San José, Costa Rica, since 1956
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A chat with Costa Rican surfer Noe Mar McGonagle

At 21 years old, Noe Mar McGonagle has made quite a name for himself in the surf world, both here in Costa Rica and internationally.

Two years ago he earned the coveted gold medal in the Open of the International Surfing Association (ISA) World Surfing Games in Nicaragua, a world title he happily added to his Latin American and Costa Rican championships.

Born in Matapalo, McGonagle is a resident of the mighty left-hand wave of Pavones, and has lived and surfed there since he was a child. Dad Sean is owner of the Riviera Hotel in the town that the older McGonagle first discovered in 1982. Sean met his wife, Jamie, from California, in Costa Rica as well. The couple, along with Noe’s sister, Leilani — who was born in Pavones and is herself a Costa Rican national and North American champion — are Noe Mar’s best support system.

These days they’ve got even more to root for: Surfing through the cracks made in the World Surf League (WSL) Qualifying Series wall by Ticos Federico Pilurzu (Tamarindo) and Carlos Muñoz (Esterillos) over the years, Noe Mar is off to an amazing start to his 2017 professional season.  Although humbly reiterating that he’d been near the coveted Top 10 of the QS rankings a few years ago when he climbed all the way to #11 for a short time, this year, with only three dates completed, he’s already perched at #18, only 8 spots away from the 10 surfers who will roll over to the Championship Tour (CT) when all is said and done in December.

His current QS placement comes as the result of opening his season with a 9th place finish at the Australian Open of Surfing at Manly Beach, then following up with a spectacular 3rd place at the Martinique Surf Pro in Basse Pointe in the French West Indies. Even though he didn’t pass from his Round 3 seeded position at the Barbados Surf Pro at Drill Hall Beach in St. Michael which came up next, he has not been deterred, instead reaffirming his personal commitment to the challenges in the waves ahead.  He’s set to head to Japan (site of the 2020 Olympics that will include surfing) at the Ichinomya Chiba Open in Shida Point for a contest May 21-28.

McGonagle (CRI) competes in Heat 2 of Round Five at the Martinique Surf Pro 2017.

(Courtesy of WSL/ Poullenot )

The executives at the WSL are among the fans of this blond surfer.

“It’s great to see Noe Mar get off to such a strong start to begin the year. He’s fully committed to the tour and a major talent on the Qualifying Series,” said Brian Robbins, WSL Tour Manager. “The early results will help his confidence through the next few events, where we hope to see him capitalize on the chance at some big points in Japan, South Africa and the US Open later this summer.”

WSL Media Manager Andrew Nichols added simply: “He’ll only become more dangerous.”

The Tico Times talked with McGonagle just after competing in Barbados. Excerpts follow.

You are off to a very good start this year on the WSL QS. What has changed in your competitions to get to #18 so fast?

NMM: Number 18 is not the highest a Tico has ever done. There’s one point two years ago when I was #11 and Carlos was #13, something like that.  This year, I just have better luck in my heats, better rhythm with the ocean, been training really hard. And I really want to do really well this year. It’s been really nice to have 2 good results already this year.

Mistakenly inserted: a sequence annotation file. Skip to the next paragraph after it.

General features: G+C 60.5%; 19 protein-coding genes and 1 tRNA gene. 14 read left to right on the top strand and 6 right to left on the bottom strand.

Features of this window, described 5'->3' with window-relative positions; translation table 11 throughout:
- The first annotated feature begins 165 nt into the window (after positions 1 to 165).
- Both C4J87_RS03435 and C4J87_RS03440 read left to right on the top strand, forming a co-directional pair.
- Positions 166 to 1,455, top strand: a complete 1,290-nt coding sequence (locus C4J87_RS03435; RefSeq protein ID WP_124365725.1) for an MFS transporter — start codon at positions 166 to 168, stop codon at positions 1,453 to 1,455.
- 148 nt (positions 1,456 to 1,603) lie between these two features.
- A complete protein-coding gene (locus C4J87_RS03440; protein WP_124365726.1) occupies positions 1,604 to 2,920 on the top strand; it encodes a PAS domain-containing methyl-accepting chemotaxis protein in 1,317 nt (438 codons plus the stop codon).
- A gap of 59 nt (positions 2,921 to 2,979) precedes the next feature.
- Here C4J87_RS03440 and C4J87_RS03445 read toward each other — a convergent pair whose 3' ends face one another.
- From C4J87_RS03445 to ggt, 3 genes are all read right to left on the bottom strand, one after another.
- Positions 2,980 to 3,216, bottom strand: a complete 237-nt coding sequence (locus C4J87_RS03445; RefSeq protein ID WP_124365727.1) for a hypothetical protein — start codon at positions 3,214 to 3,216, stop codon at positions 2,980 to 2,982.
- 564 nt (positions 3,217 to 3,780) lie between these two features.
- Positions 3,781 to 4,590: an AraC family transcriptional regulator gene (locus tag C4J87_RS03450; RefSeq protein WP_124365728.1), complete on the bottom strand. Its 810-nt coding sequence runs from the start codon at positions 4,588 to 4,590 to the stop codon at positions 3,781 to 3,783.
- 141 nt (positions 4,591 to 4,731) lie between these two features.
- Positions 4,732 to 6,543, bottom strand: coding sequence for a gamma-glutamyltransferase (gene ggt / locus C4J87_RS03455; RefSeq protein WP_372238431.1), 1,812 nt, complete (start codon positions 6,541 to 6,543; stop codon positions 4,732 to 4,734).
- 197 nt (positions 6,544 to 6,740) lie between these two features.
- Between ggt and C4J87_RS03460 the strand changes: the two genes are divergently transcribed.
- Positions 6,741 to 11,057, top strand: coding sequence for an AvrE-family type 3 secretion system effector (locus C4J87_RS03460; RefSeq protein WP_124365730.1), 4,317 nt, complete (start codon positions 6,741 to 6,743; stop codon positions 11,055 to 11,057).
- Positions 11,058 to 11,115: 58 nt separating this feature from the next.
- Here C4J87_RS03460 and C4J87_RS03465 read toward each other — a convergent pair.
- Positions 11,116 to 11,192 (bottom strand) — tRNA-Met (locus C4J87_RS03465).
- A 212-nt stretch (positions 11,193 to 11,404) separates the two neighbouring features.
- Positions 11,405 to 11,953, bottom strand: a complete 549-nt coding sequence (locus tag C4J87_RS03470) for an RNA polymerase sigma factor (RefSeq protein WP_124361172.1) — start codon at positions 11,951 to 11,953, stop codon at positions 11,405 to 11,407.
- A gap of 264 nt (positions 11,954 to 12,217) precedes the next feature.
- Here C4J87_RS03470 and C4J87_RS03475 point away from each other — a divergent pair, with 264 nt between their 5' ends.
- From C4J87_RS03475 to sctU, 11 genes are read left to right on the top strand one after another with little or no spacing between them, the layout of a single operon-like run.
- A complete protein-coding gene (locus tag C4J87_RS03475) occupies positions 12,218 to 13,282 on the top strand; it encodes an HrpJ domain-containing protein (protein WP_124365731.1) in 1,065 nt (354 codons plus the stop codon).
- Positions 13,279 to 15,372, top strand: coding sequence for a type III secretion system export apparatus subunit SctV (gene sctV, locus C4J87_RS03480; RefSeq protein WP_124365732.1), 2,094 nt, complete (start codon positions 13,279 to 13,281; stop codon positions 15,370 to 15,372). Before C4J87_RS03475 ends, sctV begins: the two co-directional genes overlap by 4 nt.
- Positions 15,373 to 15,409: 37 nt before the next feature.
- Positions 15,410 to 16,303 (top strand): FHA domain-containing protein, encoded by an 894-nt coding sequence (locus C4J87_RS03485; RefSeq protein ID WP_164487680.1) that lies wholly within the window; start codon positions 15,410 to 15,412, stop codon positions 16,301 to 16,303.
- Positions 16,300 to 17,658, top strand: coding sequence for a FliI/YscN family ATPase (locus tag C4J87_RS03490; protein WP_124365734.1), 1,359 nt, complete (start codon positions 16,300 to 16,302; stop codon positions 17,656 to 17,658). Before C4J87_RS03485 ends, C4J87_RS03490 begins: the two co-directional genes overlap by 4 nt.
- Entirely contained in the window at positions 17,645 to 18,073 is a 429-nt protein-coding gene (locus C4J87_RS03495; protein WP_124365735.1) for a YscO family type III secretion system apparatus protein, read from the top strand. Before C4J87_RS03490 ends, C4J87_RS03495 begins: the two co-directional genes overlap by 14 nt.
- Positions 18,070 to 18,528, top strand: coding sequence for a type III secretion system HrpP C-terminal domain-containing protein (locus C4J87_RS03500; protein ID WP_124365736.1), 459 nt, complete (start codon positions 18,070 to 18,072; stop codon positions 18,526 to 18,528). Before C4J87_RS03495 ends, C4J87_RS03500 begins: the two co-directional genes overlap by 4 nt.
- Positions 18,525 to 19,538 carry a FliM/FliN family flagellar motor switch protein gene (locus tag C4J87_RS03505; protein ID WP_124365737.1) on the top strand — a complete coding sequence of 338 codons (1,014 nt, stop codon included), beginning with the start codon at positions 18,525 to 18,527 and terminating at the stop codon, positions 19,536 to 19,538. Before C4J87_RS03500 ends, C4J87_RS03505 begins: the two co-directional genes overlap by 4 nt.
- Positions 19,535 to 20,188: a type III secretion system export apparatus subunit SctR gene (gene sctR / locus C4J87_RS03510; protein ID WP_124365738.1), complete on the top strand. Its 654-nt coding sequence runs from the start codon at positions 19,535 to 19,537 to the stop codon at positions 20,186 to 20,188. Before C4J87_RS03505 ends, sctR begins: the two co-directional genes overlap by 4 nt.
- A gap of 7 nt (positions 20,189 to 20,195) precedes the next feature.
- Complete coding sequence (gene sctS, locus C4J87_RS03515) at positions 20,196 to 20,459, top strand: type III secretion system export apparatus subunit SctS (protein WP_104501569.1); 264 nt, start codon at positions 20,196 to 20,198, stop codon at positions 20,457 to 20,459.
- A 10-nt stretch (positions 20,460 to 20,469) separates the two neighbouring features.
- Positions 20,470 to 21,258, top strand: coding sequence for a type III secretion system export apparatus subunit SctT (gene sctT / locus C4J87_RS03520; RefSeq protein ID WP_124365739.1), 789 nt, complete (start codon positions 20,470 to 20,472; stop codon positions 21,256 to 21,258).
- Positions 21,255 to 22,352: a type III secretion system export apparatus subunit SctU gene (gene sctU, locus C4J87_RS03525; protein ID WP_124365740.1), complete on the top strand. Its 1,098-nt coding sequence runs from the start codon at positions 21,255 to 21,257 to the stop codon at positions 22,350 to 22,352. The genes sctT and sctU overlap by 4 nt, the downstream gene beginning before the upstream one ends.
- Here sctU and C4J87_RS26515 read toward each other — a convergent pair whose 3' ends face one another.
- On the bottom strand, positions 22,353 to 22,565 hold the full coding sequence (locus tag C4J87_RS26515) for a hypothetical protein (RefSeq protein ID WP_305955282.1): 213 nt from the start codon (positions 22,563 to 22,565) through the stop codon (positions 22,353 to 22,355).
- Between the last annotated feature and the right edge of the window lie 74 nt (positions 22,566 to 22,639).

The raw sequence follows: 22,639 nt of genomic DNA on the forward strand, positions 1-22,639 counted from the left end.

How is your mental and physical condition right now?

My mental is really strong, as well as my physical. I’ve been doing a lot of physical training at home in a new training center that my dad built.

How do you see your trajectory on the QS so far this year?

I was very successful in my first two events. After Australia, in Martinque, I wasn’t really expecting very much; it’s a very difficult wave. I got in rhythm with the ocean really well, and it was a really big swell. I was able to get 3rd.  That was really good motivation.

Then I went and lost in my first heat here in Barbados. The waves were small. I’m super motivated, though, for Japan. I don’t think the waves there are going to be very big, so I’ll take away what I learned in Barbados for Japan.

Leilani McGonagle hands her brother Noe Mar McGonagle a bottle of water following a 2016 heat.

Rebecca Males/The Tico Times

Are you getting recognized more internationally?

Yeah I guess so, those results could help.  I’ve been doing the QS a while now, so I’m pretty well recognized already. But I’m sure those events have helped and my ranking, too. When you are in the top 20, you are right there, but it’s still a long year to go and a lot of work to be done.

What are the tools in your arsenal?

I’m using Mayheim from Lost surfboards that are working amazing and definitely have a lot to do with my success.

Who are your sponsors?

Kolbi, Quiksilver, Nature Air, Monster, Lost Surfboards and FCS.

What’s ahead for you?

My next event will be in Japan in about three weeks. I feel like I’m always improving. I definitely feel really consistent right now and trying to work on my weaknesses to better them.

Noe Mar McGonagle came in third in the Men’s Open after a close final at the 2016 ISA World Surfing Games in Jacó, Puntarenas.

(Courtesy: Alfredo Barquero/Costa Rica Surf Federation)

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Greg Gordon

Great article Ellen! We will blasting it to our subscribers of http://crsurf.com too!

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